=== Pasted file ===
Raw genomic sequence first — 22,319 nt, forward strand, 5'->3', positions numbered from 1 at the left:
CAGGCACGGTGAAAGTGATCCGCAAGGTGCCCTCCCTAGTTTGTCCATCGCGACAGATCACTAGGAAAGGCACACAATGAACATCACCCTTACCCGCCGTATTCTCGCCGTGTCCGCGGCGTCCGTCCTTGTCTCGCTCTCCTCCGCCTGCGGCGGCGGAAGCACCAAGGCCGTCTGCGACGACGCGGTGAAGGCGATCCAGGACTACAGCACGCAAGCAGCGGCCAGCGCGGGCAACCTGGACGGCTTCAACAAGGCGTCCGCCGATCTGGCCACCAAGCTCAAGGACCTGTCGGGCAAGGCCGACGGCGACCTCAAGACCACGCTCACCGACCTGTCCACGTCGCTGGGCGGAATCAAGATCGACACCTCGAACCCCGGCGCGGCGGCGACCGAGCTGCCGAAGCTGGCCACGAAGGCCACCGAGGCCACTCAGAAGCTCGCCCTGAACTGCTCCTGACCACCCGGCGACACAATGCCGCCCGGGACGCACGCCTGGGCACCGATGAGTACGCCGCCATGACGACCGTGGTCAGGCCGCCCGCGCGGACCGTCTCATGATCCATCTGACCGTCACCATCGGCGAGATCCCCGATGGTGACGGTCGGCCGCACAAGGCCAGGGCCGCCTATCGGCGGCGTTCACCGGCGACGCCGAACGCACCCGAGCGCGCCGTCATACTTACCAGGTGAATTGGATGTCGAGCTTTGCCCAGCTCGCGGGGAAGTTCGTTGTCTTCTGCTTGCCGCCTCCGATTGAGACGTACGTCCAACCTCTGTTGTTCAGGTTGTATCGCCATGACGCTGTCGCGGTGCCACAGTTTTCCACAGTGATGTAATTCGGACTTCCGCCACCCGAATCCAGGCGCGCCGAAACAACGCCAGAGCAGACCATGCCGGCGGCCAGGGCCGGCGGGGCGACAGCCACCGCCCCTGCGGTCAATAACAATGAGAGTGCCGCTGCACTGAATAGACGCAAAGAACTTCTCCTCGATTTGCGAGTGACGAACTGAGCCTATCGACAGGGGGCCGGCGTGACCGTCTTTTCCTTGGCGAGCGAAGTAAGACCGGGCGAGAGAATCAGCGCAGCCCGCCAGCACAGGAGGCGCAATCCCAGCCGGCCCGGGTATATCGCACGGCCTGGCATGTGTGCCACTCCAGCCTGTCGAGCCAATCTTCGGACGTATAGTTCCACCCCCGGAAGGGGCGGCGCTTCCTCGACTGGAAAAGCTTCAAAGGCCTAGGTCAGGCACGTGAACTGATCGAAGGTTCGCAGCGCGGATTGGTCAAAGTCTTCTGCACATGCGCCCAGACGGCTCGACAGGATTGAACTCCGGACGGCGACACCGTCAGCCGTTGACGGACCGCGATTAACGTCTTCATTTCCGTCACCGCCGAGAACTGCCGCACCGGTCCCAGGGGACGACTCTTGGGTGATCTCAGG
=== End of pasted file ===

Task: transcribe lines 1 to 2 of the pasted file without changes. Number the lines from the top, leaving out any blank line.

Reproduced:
Raw genomic sequence first — 22,319 nt, forward strand, 5'->3', positions numbered from 1 at the left:
CAGGCACGGTGAAAGTGATCCGCAAGGTGCCCTCCCTAGTTTGTCCATCGCGACAGATCACTAGGAAAGGCACACAATGAACATCACCCTTACCCGCCGTATTCTCGCCGTGTCCGCGGCGTCCGTCCTTGTCTCGCTCTCCTCCGCCTGCGGCGGCGGAAGCACCAAGGCCGTCTGCGACGACGCGGTGAAGGCGATCCAGGACTACAGCACGCAAGCAGCGGCCAGCGCGGGCAACCTGGACGGCTTCAACAAGGCGTCCGCCGATCTGGCCACCAAGCTCAAGGACCTGTCGGGCAAGGCCGACGGCGACCTCAAGACCACGCTCACCGACCTGTCCACGTCGCTGGGCGGAATCAAGATCGACACCTCGAACCCCGGCGCGGCGGCGACCGAGCTGCCGAAGCTGGCCACGAAGGCCACCGAGGCCACTCAGAAGCTCGCCCTGAACTGCTCCTGACCACCCGGCGACACAATGCCGCCCGGGACGCACGCCTGGGCACCGATGAGTACGCCGCCATGACGACCGTGGTCAGGCCGCCCGCGCGGACCGTCTCATGATCCATCTGACCGTCACCATCGGCGAGATCCCCGATGGTGACGGTCGGCCGCACAAGGCCAGGGCCGCCTATCGGCGGCGTTCACCGGCGACGCCGAACGCACCCGAGCGCGCCGTCATACTTACCAGGTGAATTGGATGTCGAGCTTTGCCCAGCTCGCGGGGAAGTTCGTTGTCTTCTGCTTGCCGCCTCCGATTGAGACGTACGTCCAACCTCTGTTGTTCAGGTTGTATCGCCATGACGCTGTCGCGGTGCCACAGTTTTCCACAGTGATGTAATTCGGACTTCCGCCACCCGAATCCAGGCGCGCCGAAACAACGCCAGAGCAGACCATGCCGGCGGCCAGGGCCGGCGGGGCGACAGCCACCGCCCCTGCGGTCAATAACAATGAGAGTGCCGCTGCACTGAATAGACGCAAAGAACTTCTCCTCGATTTGCGAGTGACGAACTGAGCCTATCGACAGGGGGCCGGCGTGACCGTCTTTTCCTTGGCGAGCGAAGTAAGACCGGGCGAGAGAATCAGCGCAGCCCGCCAGCACAGGAGGCGCAATCCCAGCCGGCCCGGGTATATCGCACGGCCTGGCATGTGTGCCACTCCAGCCTGTCGAGCCAATCTTCGGACGTATAGTTCCACCCCCGGAAGGGGCGGCGCTTCCTCGACTGGAAAAGCTTCAAAGGCCTAGGTCAGGCACGTGAACTGATCGAAGGTTCGCAGCGCGGATTGGTCAAAGTCTTCTGCACATGCGCCCAGACGGCTCGACAGGATTGAACTCCGGACGGCGACACCGTCAGCCGTTGACGGACCGCGATTAACGTCTTCATTTCCGTCACCGCCGAGAACTGCCGCACCGGTCCCAGGGGACGACTCTTGGGTGATCTCAGG